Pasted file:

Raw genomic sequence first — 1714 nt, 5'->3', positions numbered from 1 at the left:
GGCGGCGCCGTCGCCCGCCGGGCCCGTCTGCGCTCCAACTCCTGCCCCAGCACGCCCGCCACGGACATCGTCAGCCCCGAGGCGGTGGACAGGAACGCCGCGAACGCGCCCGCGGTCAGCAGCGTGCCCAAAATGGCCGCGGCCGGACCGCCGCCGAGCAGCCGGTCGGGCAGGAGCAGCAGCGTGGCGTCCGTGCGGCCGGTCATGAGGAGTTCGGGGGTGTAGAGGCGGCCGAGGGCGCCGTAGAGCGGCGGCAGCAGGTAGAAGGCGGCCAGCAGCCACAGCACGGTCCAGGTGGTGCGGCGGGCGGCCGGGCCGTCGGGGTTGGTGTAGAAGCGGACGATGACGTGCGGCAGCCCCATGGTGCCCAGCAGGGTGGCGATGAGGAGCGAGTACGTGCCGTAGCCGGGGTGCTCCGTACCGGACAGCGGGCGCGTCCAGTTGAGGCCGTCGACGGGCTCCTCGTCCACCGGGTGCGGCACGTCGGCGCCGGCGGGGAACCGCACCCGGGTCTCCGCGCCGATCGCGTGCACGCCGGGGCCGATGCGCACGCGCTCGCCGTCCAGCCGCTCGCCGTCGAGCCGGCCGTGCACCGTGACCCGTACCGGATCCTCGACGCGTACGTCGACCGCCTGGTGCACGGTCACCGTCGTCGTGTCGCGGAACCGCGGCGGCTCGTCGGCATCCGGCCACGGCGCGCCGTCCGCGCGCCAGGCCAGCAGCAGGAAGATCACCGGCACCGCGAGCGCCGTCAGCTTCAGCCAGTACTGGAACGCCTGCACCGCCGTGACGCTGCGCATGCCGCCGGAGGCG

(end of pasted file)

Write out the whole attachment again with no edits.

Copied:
Raw genomic sequence first — 1714 nt, 5'->3', positions numbered from 1 at the left:
GGCGGCGCCGTCGCCCGCCGGGCCCGTCTGCGCTCCAACTCCTGCCCCAGCACGCCCGCCACGGACATCGTCAGCCCCGAGGCGGTGGACAGGAACGCCGCGAACGCGCCCGCGGTCAGCAGCGTGCCCAAAATGGCCGCGGCCGGACCGCCGCCGAGCAGCCGGTCGGGCAGGAGCAGCAGCGTGGCGTCCGTGCGGCCGGTCATGAGGAGTTCGGGGGTGTAGAGGCGGCCGAGGGCGCCGTAGAGCGGCGGCAGCAGGTAGAAGGCGGCCAGCAGCCACAGCACGGTCCAGGTGGTGCGGCGGGCGGCCGGGCCGTCGGGGTTGGTGTAGAAGCGGACGATGACGTGCGGCAGCCCCATGGTGCCCAGCAGGGTGGCGATGAGGAGCGAGTACGTGCCGTAGCCGGGGTGCTCCGTACCGGACAGCGGGCGCGTCCAGTTGAGGCCGTCGACGGGCTCCTCGTCCACCGGGTGCGGCACGTCGGCGCCGGCGGGGAACCGCACCCGGGTCTCCGCGCCGATCGCGTGCACGCCGGGGCCGATGCGCACGCGCTCGCCGTCCAGCCGCTCGCCGTCGAGCCGGCCGTGCACCGTGACCCGTACCGGATCCTCGACGCGTACGTCGACCGCCTGGTGCACGGTCACCGTCGTCGTGTCGCGGAACCGCGGCGGCTCGTCGGCATCCGGCCACGGCGCGCCGTCCGCGCGCCAGGCCAGCAGCAGGAAGATCACCGGCACCGCGAGCGCCGTCAGCTTCAGCCAGTACTGGAACGCCTGCACCGCCGTGACGCTGCGCATGCCGCCGGAGGCG